One of Zimbabwe’s finest artists who belonged to the famous First Generation sculptors, Sylvester Mubayi died on the 13th of December 2022.
Confirming the death, National Gallery of Zimbabwe Director Raphael Chikukwa, who also worked with the sculptor as Curator at the Venice Biennale in 2017, expressed shock at the death of the artist.
“It is with sad heart to inform you about the death of one of the last surviving First Generation sculptors, Sylvester Mubayi. He joined the ancestors and his late wife around 10:30pm,” said Chikukwa.
The NGZ director said he had learnt a lot from Mubayi.
“As the Executive Director of the National Gallery of Zimbabwe who worked with Sekuru Mubayi for the Zimbabwe Pavilion at the Venice Biennial as his Curator I learned a lot from Sekuru Shumba Mubayi,” he said.
Chikukwa added: “The National Gallery of Zimbabwe Board, Management, and the Zimbabwean art community in general is in pain now.
“Another Veteran Artists gone, and his work stands tall in the front of the gallery, sculpture garden and in our permanent collection. Sekuru Mubayi, you have gone, and we are blessed with what you left us. RIP Shumba Nyamuzihwa,” said Chikukwa in his statement.
Mubayi was born in 1942 in the Chihota Communal lands near Marondera, Mashonaland East Province. He passed on residing in Zengeza, Chitungwiza where he had built his home.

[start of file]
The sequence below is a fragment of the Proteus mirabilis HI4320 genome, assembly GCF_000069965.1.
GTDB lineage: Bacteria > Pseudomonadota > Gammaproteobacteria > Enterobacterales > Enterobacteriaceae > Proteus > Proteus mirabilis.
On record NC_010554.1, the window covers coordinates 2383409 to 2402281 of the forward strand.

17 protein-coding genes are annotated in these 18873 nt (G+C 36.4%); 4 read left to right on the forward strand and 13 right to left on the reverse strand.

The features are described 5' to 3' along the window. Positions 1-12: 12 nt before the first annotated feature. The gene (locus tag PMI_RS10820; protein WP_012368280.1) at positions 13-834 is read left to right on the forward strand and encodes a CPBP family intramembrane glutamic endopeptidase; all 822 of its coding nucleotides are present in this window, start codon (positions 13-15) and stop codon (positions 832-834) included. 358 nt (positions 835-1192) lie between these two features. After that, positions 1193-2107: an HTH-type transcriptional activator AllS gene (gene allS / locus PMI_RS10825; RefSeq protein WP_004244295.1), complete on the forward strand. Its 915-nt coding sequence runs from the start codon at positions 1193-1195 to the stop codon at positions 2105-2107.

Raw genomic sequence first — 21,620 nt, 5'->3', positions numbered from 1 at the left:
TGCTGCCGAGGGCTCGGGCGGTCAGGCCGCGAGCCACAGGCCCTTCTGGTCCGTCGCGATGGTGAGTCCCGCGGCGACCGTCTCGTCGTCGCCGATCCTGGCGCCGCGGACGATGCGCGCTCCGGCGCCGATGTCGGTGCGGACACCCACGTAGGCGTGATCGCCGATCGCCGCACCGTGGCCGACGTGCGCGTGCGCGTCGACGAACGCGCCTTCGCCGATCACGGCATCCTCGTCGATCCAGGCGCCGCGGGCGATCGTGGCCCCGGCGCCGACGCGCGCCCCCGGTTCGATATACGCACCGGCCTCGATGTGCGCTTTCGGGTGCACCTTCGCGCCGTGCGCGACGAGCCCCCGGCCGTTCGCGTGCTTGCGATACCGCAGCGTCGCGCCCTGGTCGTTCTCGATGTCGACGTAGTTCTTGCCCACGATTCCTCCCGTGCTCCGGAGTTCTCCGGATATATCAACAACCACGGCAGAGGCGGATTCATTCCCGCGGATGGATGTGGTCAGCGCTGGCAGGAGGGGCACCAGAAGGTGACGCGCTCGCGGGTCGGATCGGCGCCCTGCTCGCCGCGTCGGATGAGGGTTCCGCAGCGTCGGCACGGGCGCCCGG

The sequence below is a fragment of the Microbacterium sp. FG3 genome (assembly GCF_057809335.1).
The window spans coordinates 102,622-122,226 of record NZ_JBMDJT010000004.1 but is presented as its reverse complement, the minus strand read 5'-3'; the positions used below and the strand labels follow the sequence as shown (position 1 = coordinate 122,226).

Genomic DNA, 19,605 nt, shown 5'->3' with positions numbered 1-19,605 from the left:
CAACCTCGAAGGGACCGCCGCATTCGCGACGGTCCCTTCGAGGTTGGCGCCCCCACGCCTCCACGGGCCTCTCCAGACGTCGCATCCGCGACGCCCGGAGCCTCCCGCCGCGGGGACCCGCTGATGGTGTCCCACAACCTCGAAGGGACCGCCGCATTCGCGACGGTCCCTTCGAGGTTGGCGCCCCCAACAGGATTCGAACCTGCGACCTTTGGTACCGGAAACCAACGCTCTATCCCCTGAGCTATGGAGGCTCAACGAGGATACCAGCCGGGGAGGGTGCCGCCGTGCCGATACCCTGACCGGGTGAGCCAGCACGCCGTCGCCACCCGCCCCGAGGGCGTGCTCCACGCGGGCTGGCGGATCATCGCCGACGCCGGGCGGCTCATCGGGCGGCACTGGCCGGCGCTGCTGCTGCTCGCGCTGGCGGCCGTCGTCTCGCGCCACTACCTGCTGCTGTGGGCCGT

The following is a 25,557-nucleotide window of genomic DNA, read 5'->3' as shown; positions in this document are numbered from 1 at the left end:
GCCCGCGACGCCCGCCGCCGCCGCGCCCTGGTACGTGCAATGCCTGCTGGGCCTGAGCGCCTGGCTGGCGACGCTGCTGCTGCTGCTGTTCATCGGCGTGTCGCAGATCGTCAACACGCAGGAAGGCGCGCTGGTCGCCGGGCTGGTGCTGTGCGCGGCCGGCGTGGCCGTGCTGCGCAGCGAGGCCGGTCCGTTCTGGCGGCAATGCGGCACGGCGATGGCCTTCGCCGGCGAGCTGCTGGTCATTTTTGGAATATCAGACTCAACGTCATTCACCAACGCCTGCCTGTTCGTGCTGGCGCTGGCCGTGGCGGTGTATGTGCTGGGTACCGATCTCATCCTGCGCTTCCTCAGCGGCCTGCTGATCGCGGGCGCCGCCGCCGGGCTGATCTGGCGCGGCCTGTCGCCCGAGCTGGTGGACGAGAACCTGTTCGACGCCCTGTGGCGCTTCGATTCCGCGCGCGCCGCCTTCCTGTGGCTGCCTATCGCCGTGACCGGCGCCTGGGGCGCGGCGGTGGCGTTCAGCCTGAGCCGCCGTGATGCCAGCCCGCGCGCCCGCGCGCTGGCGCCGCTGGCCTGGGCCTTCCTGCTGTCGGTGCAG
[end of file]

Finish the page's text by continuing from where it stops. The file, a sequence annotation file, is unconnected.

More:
He worked as a tobacco grader after leaving school before moving to the capital city Salisbury (now Harare) in 1966 to work at the Chibuku Breweries. He joined the Tengenenge Sculpture Community in 1967 as one of its first members, and later worked at the Workshop School in Vukutu, Nyanga that was founded by Frank McEwen, the first director of the National Gallery of Zimbabwe.
Mubayi, who was named in the top ten sculptors in the world by The Guardian in 1991, also served as an artist-in-residence at the Chapungu Sculpture Park. His works are flaunted in several world museums, galleries, universities, and public places.
McEwen lauded Mubayi as the “greatest sculptor of all time” and after McEwen’s death his bequest of sculptures to the British Museum included six pieces by Mubayi. According to Jonathan Zilbert, Mubayi at that time used skeletons as a recurring theme in his work, intending them to illustrate ancestral spirits and blood sacrifice.
An exhibition of sculptures which toured South African cities in 1968–9 included a stone carving Nzuzu (Waterspirit) by Mubayi and it won an Oppenheimer Memorial Trust Award for sculpture.
His sculptures were inspired by stories of spirits and the supernatural, combining human and animal forms. The stones used include springstone and lepidolite. In 1988, Michael Shepherd, a British art critic commented:
“Now that Henry Moore is dead, who is the greatest living stone sculptor? Were I to choose, I would choose from three Zimbabwean sculptors — Sylvester Mubayi, Nicholas Mukomberanwa and Joseph Ndandarika.”
“May his soul rest in eternal peace. In his lifetime he has been a mentor and role model to many artists in the sculpting industry. Mubayi was one of the artists that AVAC Arts consulted and enjoyed working and learning from. He was the embodiment of one of the greatest custodians of our sculpting culture and tradition for our nation Dzimbadzemabwe (Zimbabwe) which means The House of Stones “, said Terrence Musiyiwa the founder of AVAC Arts.
Currently Available works by Sylvester Mubayi: